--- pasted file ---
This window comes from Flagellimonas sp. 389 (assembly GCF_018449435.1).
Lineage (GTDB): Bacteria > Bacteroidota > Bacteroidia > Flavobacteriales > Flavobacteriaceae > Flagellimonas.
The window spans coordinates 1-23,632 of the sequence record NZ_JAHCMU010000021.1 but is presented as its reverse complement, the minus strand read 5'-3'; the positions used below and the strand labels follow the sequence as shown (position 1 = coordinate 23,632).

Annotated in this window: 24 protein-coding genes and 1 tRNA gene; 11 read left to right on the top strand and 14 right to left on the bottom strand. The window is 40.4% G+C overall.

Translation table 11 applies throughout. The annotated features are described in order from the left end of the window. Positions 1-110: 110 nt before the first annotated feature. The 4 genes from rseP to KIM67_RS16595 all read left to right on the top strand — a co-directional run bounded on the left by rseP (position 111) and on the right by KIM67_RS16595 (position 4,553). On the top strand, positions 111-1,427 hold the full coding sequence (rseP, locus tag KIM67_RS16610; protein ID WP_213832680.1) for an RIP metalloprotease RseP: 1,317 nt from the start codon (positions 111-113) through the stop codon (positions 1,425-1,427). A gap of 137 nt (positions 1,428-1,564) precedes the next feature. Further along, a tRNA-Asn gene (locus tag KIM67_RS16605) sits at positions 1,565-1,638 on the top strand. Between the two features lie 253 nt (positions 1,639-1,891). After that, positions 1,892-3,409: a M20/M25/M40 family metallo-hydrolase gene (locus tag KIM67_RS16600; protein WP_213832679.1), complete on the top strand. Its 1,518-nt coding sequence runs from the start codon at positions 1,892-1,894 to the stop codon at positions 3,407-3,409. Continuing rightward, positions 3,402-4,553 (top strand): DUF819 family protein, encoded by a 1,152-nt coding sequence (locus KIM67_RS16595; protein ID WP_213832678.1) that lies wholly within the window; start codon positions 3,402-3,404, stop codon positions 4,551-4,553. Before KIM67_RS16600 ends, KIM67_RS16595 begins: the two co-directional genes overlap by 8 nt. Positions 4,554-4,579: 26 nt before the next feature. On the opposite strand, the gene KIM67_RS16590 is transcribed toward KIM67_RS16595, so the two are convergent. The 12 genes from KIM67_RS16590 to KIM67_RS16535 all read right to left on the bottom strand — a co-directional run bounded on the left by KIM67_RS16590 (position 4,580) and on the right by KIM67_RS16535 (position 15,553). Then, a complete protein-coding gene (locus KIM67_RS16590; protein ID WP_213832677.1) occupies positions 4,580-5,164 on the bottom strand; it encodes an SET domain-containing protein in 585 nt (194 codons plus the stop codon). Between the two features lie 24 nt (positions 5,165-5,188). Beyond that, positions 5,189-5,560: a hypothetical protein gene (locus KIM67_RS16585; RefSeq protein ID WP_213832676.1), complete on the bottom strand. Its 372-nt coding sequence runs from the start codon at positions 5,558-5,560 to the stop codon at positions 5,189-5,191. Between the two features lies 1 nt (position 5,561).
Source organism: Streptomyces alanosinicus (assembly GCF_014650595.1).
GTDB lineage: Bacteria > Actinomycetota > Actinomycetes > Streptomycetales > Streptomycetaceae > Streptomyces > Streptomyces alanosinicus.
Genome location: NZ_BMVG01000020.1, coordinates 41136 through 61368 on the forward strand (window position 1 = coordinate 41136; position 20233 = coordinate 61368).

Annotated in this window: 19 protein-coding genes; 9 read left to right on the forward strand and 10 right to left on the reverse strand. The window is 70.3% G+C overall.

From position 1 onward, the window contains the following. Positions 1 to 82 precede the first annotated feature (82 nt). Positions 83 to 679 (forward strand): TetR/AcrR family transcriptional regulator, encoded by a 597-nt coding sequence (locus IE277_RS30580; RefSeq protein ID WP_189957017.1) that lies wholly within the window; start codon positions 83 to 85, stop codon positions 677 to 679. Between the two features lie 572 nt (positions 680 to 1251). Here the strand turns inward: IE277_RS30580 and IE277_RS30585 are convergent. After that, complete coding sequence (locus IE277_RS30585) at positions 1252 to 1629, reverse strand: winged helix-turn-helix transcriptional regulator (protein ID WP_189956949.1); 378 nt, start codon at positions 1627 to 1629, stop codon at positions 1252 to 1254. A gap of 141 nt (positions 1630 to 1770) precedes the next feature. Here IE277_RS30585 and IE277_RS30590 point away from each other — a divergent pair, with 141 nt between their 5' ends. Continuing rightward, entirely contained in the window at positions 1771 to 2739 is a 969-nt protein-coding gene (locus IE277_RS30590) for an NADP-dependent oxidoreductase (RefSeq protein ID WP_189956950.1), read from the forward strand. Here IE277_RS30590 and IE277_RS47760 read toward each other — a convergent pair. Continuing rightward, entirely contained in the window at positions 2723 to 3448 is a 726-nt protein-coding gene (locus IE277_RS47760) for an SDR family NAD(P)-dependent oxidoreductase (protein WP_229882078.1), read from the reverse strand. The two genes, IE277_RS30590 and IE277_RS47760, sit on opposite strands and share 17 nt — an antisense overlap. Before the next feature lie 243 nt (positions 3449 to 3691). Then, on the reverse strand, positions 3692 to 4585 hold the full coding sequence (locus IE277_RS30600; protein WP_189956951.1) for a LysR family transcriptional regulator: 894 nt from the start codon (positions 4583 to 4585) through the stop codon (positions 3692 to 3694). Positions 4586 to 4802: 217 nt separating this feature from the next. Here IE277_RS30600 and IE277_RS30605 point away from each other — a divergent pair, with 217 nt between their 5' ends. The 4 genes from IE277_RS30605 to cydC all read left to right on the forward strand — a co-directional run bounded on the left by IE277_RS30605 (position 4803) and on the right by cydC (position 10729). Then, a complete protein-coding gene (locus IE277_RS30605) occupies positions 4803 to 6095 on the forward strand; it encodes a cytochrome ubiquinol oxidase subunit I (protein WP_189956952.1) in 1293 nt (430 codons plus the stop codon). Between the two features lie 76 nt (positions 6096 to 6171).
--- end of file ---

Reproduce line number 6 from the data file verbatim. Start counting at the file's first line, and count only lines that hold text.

Source organism: Streptomyces alanosinicus (assembly GCF_014650595.1).